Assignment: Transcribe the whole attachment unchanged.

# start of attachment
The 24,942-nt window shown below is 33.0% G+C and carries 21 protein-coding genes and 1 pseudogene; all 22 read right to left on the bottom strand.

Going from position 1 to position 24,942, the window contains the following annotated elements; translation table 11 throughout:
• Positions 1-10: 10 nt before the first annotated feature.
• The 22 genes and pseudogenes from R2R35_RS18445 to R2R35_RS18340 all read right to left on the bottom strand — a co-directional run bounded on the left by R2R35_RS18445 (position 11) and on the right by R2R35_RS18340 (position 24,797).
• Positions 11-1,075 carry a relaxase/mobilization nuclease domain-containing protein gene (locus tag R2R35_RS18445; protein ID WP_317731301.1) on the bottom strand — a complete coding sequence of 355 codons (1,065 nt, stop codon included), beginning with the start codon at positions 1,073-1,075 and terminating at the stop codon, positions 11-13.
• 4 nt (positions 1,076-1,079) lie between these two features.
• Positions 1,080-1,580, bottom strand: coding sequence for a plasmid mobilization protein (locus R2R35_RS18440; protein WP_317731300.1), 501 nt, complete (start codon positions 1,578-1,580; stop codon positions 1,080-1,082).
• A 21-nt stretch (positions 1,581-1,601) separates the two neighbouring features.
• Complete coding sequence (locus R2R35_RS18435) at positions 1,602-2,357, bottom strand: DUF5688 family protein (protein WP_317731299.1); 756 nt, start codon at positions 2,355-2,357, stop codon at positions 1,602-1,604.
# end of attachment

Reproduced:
The 24,942-nt window shown below is 33.0% G+C and carries 21 protein-coding genes and 1 pseudogene; all 22 read right to left on the bottom strand.

Going from position 1 to position 24,942, the window contains the following annotated elements; translation table 11 throughout:
• Positions 1-10: 10 nt before the first annotated feature.
• The 22 genes and pseudogenes from R2R35_RS18445 to R2R35_RS18340 all read right to left on the bottom strand — a co-directional run bounded on the left by R2R35_RS18445 (position 11) and on the right by R2R35_RS18340 (position 24,797).
• Positions 11-1,075 carry a relaxase/mobilization nuclease domain-containing protein gene (locus tag R2R35_RS18445; protein ID WP_317731301.1) on the bottom strand — a complete coding sequence of 355 codons (1,065 nt, stop codon included), beginning with the start codon at positions 1,073-1,075 and terminating at the stop codon, positions 11-13.
• 4 nt (positions 1,076-1,079) lie between these two features.
• Positions 1,080-1,580, bottom strand: coding sequence for a plasmid mobilization protein (locus R2R35_RS18440; protein WP_317731300.1), 501 nt, complete (start codon positions 1,578-1,580; stop codon positions 1,080-1,082).
• A 21-nt stretch (positions 1,581-1,601) separates the two neighbouring features.
• Complete coding sequence (locus R2R35_RS18435) at positions 1,602-2,357, bottom strand: DUF5688 family protein (protein WP_317731299.1); 756 nt, start codon at positions 2,355-2,357, stop codon at positions 1,602-1,604.